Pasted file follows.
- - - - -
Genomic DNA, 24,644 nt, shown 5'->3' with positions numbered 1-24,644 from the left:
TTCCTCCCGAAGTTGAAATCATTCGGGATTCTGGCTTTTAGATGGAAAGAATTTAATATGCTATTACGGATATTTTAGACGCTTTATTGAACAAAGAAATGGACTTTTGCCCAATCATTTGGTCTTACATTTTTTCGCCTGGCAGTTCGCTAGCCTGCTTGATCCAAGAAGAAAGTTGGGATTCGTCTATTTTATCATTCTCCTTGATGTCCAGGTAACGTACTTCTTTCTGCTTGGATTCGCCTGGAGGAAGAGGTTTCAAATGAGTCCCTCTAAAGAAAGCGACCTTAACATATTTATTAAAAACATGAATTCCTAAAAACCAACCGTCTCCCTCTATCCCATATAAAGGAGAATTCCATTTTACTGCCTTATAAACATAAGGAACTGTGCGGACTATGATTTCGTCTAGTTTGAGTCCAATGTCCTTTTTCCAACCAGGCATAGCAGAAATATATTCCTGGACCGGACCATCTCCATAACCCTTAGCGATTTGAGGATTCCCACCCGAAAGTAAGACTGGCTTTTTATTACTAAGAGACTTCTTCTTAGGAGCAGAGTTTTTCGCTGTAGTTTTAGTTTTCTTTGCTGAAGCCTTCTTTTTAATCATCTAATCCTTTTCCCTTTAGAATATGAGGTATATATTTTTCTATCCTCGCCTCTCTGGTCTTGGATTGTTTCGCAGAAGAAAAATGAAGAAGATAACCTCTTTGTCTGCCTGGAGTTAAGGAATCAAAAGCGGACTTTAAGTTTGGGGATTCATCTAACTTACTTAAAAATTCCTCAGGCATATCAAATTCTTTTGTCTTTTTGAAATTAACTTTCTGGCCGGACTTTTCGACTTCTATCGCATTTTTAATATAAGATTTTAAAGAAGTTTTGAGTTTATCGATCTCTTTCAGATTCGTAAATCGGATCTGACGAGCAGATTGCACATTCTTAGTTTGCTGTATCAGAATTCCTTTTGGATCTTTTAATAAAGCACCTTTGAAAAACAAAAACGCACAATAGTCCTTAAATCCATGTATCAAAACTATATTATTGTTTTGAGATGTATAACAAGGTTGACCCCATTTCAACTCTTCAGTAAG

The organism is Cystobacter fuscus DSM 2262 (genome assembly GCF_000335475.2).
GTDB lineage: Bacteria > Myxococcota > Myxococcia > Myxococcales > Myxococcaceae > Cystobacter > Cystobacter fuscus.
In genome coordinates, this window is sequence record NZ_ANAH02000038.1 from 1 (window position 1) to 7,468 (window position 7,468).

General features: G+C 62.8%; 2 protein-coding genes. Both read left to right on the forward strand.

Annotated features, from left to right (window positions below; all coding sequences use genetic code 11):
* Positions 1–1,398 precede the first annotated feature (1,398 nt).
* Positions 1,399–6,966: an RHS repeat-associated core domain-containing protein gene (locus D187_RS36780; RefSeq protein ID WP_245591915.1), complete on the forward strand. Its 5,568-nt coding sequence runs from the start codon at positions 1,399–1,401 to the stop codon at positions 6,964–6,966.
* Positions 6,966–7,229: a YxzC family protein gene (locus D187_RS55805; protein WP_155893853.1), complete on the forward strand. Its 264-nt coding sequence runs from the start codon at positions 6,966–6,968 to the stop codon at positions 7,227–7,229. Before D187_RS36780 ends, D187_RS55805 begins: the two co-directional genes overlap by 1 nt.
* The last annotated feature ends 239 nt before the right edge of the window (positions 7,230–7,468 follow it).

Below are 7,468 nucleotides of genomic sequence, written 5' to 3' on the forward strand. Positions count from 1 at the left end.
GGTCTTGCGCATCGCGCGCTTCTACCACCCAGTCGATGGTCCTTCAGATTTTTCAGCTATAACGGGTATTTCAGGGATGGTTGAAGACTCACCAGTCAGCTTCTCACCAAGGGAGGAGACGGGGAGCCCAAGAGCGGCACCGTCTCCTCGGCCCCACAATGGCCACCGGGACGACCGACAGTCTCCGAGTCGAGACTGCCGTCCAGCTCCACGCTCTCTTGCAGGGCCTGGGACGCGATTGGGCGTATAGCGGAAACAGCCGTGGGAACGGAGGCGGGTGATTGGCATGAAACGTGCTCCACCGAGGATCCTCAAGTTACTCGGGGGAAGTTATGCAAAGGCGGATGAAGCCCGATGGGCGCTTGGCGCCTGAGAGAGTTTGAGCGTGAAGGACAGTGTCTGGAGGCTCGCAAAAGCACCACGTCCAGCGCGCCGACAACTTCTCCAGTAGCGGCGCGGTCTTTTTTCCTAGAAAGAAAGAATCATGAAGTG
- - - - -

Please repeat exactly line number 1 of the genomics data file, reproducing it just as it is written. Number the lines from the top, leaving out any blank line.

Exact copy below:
Genomic DNA, 24,644 nt, shown 5'->3' with positions numbered 1-24,644 from the left: